The first signs are there:
This is the moment you detest; that moment when you question whether to “pull the plug” or not.
It’s a difficult decision because you have spent quite a bit of time recruiting and hiring this employee. There was a round of interviews and you were quite convinced that you made a good hiring decision but unfortunately, your expectations have not been met.
A Question: Employee issue or Employer training?
What to do?
First and foremost is for you to determine where the problem lies.
Employee: Is it an issue with the employee’s lack of commitment (they arrive late, leave early, etc.) or poor work output (the quality of their work is unacceptable; they take too long to execute their job, etc.)?
Employer: Have you provided the appropriate training for this employee and if not is their lack of commitment and poor work output a reaction to something the Company has not provided?
Once you have clarity as to the problem you can take the next steps:
It’s certainly not a pleasant thing to have to do, but you must sit down and speak with the employee about the problem you have with their ”performance”! The best approach is to be as clear as possible.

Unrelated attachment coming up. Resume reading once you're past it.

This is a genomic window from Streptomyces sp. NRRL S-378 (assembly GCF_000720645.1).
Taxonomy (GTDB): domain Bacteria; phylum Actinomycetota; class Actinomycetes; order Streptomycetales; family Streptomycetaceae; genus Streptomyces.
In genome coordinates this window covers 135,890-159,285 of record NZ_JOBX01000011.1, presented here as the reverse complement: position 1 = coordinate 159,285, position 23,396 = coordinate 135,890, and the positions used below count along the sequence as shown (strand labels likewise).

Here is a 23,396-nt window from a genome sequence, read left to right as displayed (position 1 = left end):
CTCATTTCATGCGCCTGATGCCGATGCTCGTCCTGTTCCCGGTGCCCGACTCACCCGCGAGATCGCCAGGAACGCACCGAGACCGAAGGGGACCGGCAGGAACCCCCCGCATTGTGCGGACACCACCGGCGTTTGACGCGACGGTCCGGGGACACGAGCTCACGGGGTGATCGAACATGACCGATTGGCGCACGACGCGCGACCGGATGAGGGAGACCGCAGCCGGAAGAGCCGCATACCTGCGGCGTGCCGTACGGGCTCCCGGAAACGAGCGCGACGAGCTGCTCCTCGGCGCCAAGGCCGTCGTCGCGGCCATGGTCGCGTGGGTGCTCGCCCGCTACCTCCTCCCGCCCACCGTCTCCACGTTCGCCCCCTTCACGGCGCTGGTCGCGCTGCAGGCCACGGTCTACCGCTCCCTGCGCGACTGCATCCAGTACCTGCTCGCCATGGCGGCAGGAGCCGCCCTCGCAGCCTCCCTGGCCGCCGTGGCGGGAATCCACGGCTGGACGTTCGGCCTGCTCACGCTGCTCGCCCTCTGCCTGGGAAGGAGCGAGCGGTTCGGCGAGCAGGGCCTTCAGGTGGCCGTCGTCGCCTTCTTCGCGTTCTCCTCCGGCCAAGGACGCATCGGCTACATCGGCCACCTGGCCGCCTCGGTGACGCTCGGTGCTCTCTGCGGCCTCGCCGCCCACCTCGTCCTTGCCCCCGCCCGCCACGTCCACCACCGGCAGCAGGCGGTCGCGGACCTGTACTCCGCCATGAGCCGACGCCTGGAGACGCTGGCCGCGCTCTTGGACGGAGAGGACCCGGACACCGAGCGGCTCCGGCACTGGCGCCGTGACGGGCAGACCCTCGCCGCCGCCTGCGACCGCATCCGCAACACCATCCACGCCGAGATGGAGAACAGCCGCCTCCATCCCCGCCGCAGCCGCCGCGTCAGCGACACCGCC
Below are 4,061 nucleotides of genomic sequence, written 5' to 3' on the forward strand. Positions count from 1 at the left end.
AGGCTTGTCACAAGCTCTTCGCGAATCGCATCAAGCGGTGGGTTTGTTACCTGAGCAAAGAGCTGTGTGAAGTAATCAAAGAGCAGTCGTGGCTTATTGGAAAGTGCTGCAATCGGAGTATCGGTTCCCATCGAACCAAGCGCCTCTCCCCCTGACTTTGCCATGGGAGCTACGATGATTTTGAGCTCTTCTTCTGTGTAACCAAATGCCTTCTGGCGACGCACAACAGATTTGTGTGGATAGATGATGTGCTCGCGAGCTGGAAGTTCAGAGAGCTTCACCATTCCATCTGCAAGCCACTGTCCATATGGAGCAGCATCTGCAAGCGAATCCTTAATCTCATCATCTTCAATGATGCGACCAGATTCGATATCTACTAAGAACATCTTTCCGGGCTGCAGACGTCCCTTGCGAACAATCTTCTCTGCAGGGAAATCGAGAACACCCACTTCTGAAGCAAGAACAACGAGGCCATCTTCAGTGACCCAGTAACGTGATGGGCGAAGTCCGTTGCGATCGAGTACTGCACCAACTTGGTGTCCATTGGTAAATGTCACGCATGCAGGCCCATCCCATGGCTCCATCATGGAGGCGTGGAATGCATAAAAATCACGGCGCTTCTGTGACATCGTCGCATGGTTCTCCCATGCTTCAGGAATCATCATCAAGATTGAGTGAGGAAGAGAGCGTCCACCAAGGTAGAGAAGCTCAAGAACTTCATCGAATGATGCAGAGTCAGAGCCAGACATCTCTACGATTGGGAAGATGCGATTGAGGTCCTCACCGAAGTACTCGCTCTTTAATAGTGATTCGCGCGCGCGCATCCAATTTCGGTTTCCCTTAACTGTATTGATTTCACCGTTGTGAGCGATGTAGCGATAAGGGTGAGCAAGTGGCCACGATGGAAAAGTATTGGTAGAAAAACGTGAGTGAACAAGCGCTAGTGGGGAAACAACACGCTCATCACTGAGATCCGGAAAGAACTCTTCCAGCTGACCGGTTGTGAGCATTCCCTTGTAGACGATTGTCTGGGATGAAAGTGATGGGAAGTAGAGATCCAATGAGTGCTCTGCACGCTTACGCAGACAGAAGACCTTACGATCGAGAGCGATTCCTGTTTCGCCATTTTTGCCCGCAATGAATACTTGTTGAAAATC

Clarity is critical and to make certain that there is no miscommunication provide the employee with a document that summarizes the situation, the mutually agreed upon solution and timeline.
While you hope that your “change behavior” conversation will be effective, you should start to explore your other options. These include cross training another employee in the firm so that they can pick up the slack if the underperforming employee is terminated or revisiting your job posting to make certain that the description itself doesn’t need to be tweaked should you need to start the recruiting process again. If you used a personnel agency, you should contact them and alert them that you may need to replace the employee. Having your “ducks in a row” BEFORE an employee leaves or is terminated makes good business sense.
If the problem has to do with the employee’s inferior work output (quality and/or productivity) it’s important to examine the training that they received or the expertise that they said they already had. If the performance gaps can be handled with more training then by all means set this in motion. (Of course this means that in all other areas the employee is desirable.)
It’s important to address these situations early on before they have a chance to fester and grow. And remember while you might “really” want it to work out there will always be situations in which the best option is to terminate the employee and move forward. Sometimes termination is even the best option for the employee too.
For further discussion or comments, please contact Gail L. Trugman Nikol, President Unique Business Solutions, email@example.com or call (516) 935-5641.